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The Rodgau Railway (Rodgaubahn) is a railway line that runs from Offenbach Central Station (Offenbach am Main Hauptbahnhof) via Rodgau to Rödermark-Ober-Roden in the German state of Hesse. The name Rodgaubahn is derived from the medieval name of Rodgau, part of the former Maingau (Main district), which the line passes through for its whole length.
|Type||Heavy rail, Passenger rail|
|Termini||Offenbach (Main) Hauptbahnhof|
|Line number||3661 (Offenbach–Dieburg–Reinheim)|
|Opened||30 September 1896|
|Operator(s)||DB Regio Hessen|
|Rolling stock||DBAG Class 423|
DBAG Class 430
|Line length||21.9 km (13.6 mi)|
|Number of tracks||Double track: Offenbach Ost–Rödermark-Ober Roden|
|Track gauge||1,435 mm (4 ft 8 1⁄2 in) standard gauge|
|Electrification||15 kV/16.7 Hz AC overhead catenary|
|Route number||645.1 and 645.2|
Since about 1870 there were serious proposals from local interest groups for the building of a railway to open up the Rodgau, but at first the government of the Grand Duchy of Hesse did not respond to them. An Eisenbahncomitée (railway committee) was formed after the first, unsuccessful initiative in 1877. But this took four years to get a response from Darmstadt, the capital of the Duchy, during which the committee carried out preparatory work for an Offenbach–Reinheim railway project at its own expense. It took until 1888 before the government gave final approval and after further discussions about the connection of the railway in Offenbach with the Prussian state railways in 1895, planning permission was granted. It was decided that the line would have its own station in Offenbach south of the Prussian state railways' station. The line was built by the Grand Duchy of Hesse State Railways. On 30 September 1896, the new line (now line number 3661) was opened from Offenbach via Dieburg to Reinheim with a length of 42.2 kilometres.
In the following years the Rodgau Railway was connected to two other railways:
- On 1 December 1898, a branch line was opened from Offenbach-Bieber, the Offenbach-Bieber–Dietzenbach railway.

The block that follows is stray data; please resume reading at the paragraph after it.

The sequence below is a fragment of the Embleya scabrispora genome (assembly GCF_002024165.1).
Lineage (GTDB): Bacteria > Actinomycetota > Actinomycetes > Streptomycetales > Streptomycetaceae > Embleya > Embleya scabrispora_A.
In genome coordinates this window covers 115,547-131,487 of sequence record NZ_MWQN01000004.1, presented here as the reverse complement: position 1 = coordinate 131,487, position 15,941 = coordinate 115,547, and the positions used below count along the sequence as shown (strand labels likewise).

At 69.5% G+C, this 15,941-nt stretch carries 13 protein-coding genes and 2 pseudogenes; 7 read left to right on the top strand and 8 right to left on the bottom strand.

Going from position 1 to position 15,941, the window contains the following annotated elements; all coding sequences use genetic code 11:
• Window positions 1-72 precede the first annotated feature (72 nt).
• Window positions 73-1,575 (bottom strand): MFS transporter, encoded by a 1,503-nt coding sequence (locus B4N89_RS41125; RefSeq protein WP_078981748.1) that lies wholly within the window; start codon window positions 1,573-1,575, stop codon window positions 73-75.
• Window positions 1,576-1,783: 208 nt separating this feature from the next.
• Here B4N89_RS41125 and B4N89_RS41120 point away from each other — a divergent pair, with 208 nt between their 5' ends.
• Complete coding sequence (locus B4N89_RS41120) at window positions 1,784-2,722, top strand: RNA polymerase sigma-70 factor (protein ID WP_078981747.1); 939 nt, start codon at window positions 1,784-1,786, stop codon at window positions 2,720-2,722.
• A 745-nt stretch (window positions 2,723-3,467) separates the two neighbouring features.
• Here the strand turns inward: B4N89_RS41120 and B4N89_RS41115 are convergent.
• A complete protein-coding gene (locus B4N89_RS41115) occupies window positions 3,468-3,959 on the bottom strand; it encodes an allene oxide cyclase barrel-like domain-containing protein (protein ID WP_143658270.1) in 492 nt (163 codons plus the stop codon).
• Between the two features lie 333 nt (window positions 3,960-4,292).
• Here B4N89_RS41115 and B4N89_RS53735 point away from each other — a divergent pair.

- On 1 April 1905, a connection was opened in Ober-Roden to the new Dreieich Railway (Dreieichbahn) from Buchschlag.
In 1923, the railway was built on an embankment in the city of Offenbach in order to remove level crossings with streets. This involved the rebuilding of the central station in Offenbach as a single station and the abandonment of the Rodgau Railway’s own station.
Initially, four pairs of trains operated daily. After the connection of the Dreieich Railway, there were only two pairs of through trains between Offenbach and Dieburg. The first trains were steam hauled; after the Second World War trains were increasingly hauled by diesel locomotives. The importance of the connection lay in the growing commuter traffic from the district of Offenbach, especially for those working in the leather goods industry in Offenbach.
On 28 May 1965, the line between Dieburg and Reinheim was closed for passengers, partly because of the operation of the parallel bus route. In 1967, this section of the line was dismantled, beginning with the section between Dieburg and Groß-Zimmern. Freight trains ran to and from the Odenwald Railway (Odenwaldbahn) over the Darmstadt Ost–Groß-Zimmern railway until it was closed in 1970. In 1989, the remaining section of the line to Reinheim was closed.
Conversion to S-Bahn operationsEdit
The establishment of an S-Bahn operation on the track was considered in the late 1950s. It was not, however, until 23 March 2001 that the line to Dietzenbach began to be reconstructed as a double-track electrified line of the Frankfurt S-Bahn network. In the course of the development work, 13 stations were modernised and two rebuilt. 15 bridges were rebuilt and 18 level crossings were secured with new barrier systems.
S-Bahn operations began on the Rodgau line at the beginning of the 2003/2004 timetable on 14 December 2003. The line is operated by DB Regio as part of the Rhine-Main S-Bahn network as line S 1 (Wiesbaden–Ober-Roden), the northern section of the line is also used by line S 2 (Niedernhausen–Dietzenbach). Proposed extensions of line S1 to Dieburg and S2 to Ober-Roden failed as they was found not to be economically justified. Therefore, the section from Ober-Roden to Dieburg has not been electrified. This section of the line is now operated as part of the Dreieich Railway from Buchschlag.
- Landesamt für Denkmalpflege Hessen, ed. (2005). Eisenbahn in Hessen. Kulturdenkmäler in Hessen. Denkmaltopographie Bundesrepublik Deutschland (in German). 2.2. Stuttgart: Theiss Verlag. p. 766ff (line 066). ISBN 3-8062-1917-6.
- Werner Stolzenburg (1985). "Die Rodgaubahn". In Georg Wittenberger / Förderkreis Museen und Denkmalpflege Darmstadt-Dieburg (ed.). Die Bahn und ihre Geschichte = Schriftenreihe des Landkreises Darmstadt-Dieburg 2 (in German). Darmstadt. pp. 71–78.
- "Die Rodgaubahn im Wandel zur S-Bahn" (in German). Bahn Galerie. Retrieved 6 May 2012.
- "Rodgau-S-Bahn" (in German). Rodgaubahn. Retrieved 6 May 2012.